debora carl landscape designContemporary Landscape, San Diego
What Houzz contributors are saying:
Corrugated Metal FenceThe feel of this fence is completely different from the previous metal fence. This fence has an industrial or agricultural vibe. It is a budget-conscious choice and can be constructed by homeowners who have moderate to high DIY skills. (Check your city building codes before constructing any fence, as these can vary widely.)When to use: When privacy and economy are prime considerations. Some metal can rust or discolor over time, so take this into consideration before choosing this fencing option. When not to use: This type of fence is style-specific, so consider the style of your home before constructing this fence. It speaks well to contemporary, farmhouse and industrial architecture but not to traditional styles. Like all vertical fences, it will pull the eye upward; for single-story houses, you should consider another style of fencing, unless there’s a tree canopy you would like to highlight as a focal point.Points to consider: When planting along a corrugated metal fence, consider vertical plants, like certain ornamental grasses, ‘Sky Pencil’ hollies (Ilex crenata ‘Sky Pencil’, USDA zones 5 to 9; find your zone), noninvasive pillar-shaped barberry cultivars like ‘Orange Rocket’ (Berberis thunbergii ‘Orange Rocket’, zones 4 to 9) or trees like ‘Slender Silhouette’ sweetgum (Liquidambar styraciflua ‘Slender Silhouette’, zones 5 to 10). Plants with a vertical growth habit will not compete with the lines of your fencing.Guide: Pros and cons of corrugated metal
Build a wall. Deer are much less likely to jump when they can’t see what’s on the other side. Unlike a see-through fence, the accepted height for a deerproof wall is about 6 feet. Walls can easily be monstrous in form— and in their impact to a landscaping budget. However, there are some slender, inexpensive options, such as a corrugated metal wall like the one pictured here.
Set BoundariesMinimalism in the garden should should start with boundaries. Because minimalist design is about restriction, especially in the use of color within the overall design, the choice of what is used — be it fencing, walls or hedges — is vital to creating a successful scheme. Neutral colors tend to be the most popular, as they are calming and understated. Unpainted, galvanized, corrugated metal panels have been used here; the natural furrows and ridges create texture and shadow.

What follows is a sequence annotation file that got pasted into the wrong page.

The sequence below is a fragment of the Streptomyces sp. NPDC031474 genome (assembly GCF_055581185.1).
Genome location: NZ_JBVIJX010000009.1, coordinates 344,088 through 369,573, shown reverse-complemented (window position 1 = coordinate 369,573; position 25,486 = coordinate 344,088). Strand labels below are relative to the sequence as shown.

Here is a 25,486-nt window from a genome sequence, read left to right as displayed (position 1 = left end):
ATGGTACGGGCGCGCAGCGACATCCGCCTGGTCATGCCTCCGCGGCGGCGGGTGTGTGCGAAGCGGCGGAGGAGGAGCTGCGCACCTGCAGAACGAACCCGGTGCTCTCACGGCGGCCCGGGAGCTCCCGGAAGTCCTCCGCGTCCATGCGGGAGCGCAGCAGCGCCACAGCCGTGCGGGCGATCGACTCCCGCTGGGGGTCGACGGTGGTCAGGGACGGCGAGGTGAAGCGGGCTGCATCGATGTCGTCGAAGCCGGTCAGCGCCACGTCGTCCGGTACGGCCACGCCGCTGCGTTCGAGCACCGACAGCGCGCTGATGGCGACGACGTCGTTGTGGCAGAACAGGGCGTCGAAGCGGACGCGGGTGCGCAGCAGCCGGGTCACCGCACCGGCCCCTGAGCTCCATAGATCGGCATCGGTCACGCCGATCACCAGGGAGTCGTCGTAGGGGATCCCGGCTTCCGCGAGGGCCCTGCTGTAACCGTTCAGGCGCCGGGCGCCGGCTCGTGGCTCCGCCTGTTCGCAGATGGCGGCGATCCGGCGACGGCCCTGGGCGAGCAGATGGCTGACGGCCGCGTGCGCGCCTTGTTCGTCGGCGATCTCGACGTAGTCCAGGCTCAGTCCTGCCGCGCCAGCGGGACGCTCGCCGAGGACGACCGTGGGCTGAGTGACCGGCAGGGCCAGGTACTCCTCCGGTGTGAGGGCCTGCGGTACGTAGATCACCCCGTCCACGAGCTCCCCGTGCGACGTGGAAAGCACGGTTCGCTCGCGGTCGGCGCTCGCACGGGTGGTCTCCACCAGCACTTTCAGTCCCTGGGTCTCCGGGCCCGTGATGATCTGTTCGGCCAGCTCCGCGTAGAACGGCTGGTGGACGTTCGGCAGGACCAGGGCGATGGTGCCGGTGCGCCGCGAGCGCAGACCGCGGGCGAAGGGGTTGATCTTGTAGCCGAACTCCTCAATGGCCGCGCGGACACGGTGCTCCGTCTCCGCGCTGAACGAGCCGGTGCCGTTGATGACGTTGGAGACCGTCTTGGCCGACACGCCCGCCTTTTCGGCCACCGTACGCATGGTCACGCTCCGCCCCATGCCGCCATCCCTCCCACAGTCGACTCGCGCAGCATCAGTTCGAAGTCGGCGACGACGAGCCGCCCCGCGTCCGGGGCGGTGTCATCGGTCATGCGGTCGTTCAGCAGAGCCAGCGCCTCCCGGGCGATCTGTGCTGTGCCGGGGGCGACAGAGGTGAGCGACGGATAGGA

Creating a contemporary feel comes easily when you substitute corrugated metal panels for wood. The rhythmically undulating surface complements delicately vertical plants, like thrashing reed (Thamnochortus insignis, zones 9 to 11), a South African native right at home in this simple, stylish corner of the yard. Tip: Building and zoning codes may include restrictions about how high walls and fences can be within the setback areas of your property. Check with local officials before setting the height and location of your walls.
A solid fence of wood posts and rails with a corrugated infill creates a striking presence. And the plantings certainly soften the fence, creating a nice combination of textures and colors. This is ideal for transitional or contemporary architecture, as it combines a clean, modern aesthetic with softer, older materials. And this fence is great at providing privacy as well as security.
Metal ribbed panels could read industrial and cold, but whimsical grasses make them come alive. The vertical line of the grasses echoes the line of the ribbing but moves with the wind. Also notice the bright green ground-hugging plants on the wall's top and bottom.
I've always had a thing for corrugated metal, whether it's used on the outside of a building or the inside (such as on the back of an island), so I love this fence. The tall, wispy plants stand out against the color and texture of the corrugated metal.